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Gaming Disorder: what it means

Fans and motors whir and lights blink on as a subtle beep confirms the machine’s coming to life. A game is booted up and worlds and universes of infinite possibility open upon a screen, a window into the digital realm. Perhaps a story of a legendary warrior imbued with mystical powers or a fast-paced multiplayer shooter with friends and strangers set in the battlefields of the World Wars.

These experiences harken back to familiar times when Pac-Man and Galaga ruled arcades. Whether people are screaming at a significant other in Mario Party, moving their body to Just Dance, or testing their skills against another player in Street Fighter, gaming plays a serious role in many people’s lives.

Zach Sexton, a graduate student at Ball State University began playing video games when he was young and his first experience with gaming led him to become a lifelong gamer.

“My first memory of playing video games was playing Sonic the Hedgehog with my dad on Christmas,” Sexton said, as he reflected on that cherished experience and he explained that his parents grew up as gamers. “He got a Sega Genesis and decided that a good way to bond as father and son was to play games.”

Chase Neukam, the president of the Cardinal E-Sports Club at BSU, also became a gamer because of his family.

“As a kid I stayed with my grandma and she had a Nintendo 64 and I don’t remember my first game, but I remember playing Mario Kart and Donkey Kong 64,” Neukam said. “It honestly changed my life.”

“I originally got into gaming because of stories,” Neukam said. “Zelda: Ocarina of Time was the first game I ever one-hundred-percented because I loved it so much.”

Chris Robinson, the media director for the Cardinal E-Sports Club, grew up gaming as well.

“I would say my first game was either Pokemon Red or Blue on the GameBoy Advanced and if I wasn’t playing that it was something on the PlayStation 2,” Robinson said. “I think I was in third grade at the time.”

Gaming as a disorder

However, how much time spent living and dying through these experiences is too much? The debate around gaming’s health benefits and adverse effects is again taking center stage with the World Health Organization’s (WHO) recent proposal to add “Gaming Disorder” to its list of diseases.

For the disorder to be diagnosed, WHO says behavior must be severe enough to affect personal, social, educational, occupational or other important aspects of daily life and be evident in the last 12 months.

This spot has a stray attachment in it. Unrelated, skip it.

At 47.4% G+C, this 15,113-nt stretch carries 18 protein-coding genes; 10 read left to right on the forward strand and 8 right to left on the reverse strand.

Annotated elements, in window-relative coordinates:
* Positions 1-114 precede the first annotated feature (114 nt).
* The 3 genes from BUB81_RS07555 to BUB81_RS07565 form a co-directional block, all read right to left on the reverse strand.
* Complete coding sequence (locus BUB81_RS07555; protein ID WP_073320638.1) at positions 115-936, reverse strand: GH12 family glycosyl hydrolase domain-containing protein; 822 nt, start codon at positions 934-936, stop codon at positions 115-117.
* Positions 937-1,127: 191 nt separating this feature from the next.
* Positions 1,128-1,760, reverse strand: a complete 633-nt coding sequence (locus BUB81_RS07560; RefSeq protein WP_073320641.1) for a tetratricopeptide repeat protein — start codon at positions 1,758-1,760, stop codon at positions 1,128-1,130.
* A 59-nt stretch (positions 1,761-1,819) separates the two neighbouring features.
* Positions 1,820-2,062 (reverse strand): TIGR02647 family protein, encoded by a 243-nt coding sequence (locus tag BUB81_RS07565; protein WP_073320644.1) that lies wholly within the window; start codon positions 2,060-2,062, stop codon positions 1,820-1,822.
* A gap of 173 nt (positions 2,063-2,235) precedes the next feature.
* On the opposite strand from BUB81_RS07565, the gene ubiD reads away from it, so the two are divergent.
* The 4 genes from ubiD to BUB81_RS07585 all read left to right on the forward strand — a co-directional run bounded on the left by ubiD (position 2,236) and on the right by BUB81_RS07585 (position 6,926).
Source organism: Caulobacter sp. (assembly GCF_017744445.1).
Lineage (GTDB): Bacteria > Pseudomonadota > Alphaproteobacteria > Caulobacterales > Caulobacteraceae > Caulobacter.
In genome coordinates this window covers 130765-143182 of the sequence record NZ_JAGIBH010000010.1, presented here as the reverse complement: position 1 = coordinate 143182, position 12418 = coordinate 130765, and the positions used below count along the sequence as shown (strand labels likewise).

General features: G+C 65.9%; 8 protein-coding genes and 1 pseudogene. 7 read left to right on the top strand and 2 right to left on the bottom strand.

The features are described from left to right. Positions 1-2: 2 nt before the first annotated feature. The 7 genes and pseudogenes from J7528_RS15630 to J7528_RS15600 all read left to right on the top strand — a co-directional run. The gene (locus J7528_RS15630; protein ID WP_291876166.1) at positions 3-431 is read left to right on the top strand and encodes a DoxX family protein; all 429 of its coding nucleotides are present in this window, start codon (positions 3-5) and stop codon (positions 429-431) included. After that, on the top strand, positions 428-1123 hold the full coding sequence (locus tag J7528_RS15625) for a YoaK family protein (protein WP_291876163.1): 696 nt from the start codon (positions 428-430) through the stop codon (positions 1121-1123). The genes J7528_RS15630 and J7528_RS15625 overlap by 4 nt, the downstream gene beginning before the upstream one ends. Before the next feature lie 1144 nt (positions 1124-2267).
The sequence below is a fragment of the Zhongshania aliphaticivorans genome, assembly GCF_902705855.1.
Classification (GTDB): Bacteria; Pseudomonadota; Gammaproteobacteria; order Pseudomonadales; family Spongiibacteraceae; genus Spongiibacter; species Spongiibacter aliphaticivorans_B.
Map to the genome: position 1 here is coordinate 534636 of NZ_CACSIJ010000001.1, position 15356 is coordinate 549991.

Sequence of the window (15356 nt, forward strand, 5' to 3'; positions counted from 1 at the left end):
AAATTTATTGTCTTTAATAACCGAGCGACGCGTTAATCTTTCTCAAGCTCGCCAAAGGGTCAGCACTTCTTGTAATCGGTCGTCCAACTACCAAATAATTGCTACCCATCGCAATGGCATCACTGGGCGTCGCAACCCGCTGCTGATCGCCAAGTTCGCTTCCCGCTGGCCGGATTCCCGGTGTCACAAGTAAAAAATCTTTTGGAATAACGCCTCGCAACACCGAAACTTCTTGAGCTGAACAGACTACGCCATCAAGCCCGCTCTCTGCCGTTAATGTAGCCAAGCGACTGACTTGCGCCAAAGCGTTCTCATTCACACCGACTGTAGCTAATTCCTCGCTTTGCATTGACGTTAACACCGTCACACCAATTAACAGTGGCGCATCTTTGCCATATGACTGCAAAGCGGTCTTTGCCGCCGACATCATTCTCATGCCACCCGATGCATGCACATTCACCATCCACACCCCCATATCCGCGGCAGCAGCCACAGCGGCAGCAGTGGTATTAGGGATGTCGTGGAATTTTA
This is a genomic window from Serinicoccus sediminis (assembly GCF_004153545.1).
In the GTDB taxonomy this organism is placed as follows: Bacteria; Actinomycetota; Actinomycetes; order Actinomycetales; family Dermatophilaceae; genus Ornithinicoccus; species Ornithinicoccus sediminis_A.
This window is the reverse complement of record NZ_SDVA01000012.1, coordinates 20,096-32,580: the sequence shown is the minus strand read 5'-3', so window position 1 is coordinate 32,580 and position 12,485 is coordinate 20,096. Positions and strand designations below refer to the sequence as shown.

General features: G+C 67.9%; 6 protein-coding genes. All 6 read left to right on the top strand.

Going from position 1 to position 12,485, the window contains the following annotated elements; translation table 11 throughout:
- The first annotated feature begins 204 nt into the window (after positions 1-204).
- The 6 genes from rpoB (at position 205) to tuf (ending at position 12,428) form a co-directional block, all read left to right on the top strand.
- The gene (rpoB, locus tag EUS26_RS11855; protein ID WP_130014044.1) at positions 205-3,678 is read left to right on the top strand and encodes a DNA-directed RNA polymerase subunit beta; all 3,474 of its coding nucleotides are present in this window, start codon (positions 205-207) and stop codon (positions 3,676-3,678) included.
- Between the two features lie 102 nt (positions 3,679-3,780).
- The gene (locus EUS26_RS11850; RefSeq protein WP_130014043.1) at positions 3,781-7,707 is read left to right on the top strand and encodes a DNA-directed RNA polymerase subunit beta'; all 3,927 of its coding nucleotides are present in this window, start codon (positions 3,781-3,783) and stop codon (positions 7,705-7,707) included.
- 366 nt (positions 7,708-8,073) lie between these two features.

The American Psychological Association (APA) currently has no formal definition for Internet Gaming Disorder, but one survey recently conducted on young adults (18-24) in the United States, United Kingdom, Canada and Germany found more than 86 percent recently played online games.

Another survey of all adults found more than 65 percent recently played online games.

The participants were asked about problems related to internet gaming based on the proposed symptoms such as withdrawal when gaming is taken away, giving up other activities and the inability to reduce playing. A full diagnoses of the disorder would require five or more symptoms listed by the APA.

Overall, the APA estimates that between .3 and one percent of the general population has a gaming disorder. The APA recommended researchers study Internet Gaming Disorder more.

George Gaither, an associate professor of psychology at Ball State and a licensed psychologist, says that it’s difficult to determine how significant a problem gaming disorder is in terms of the general population.

“If someone is a gamer, where is the line we draw to define whether someone has an addiction or disorder?” Gaither said. “We have to determine if there is significant impairment of life and function.”

Gaming to extreme limits has dire effects. In 2010, for example, a three-month-old child in South Korea starved to death because her parents were busy raising a virtual daughter in a role-playing game.

Gaither explained that these types of cases were few and far between and most gamers don’t have a disorder despite what they or others may think.

“A person with a disorder may have problems because they’re being told they have one, for example this can cause depression because someone believes they have a problem, but don’t,” he said.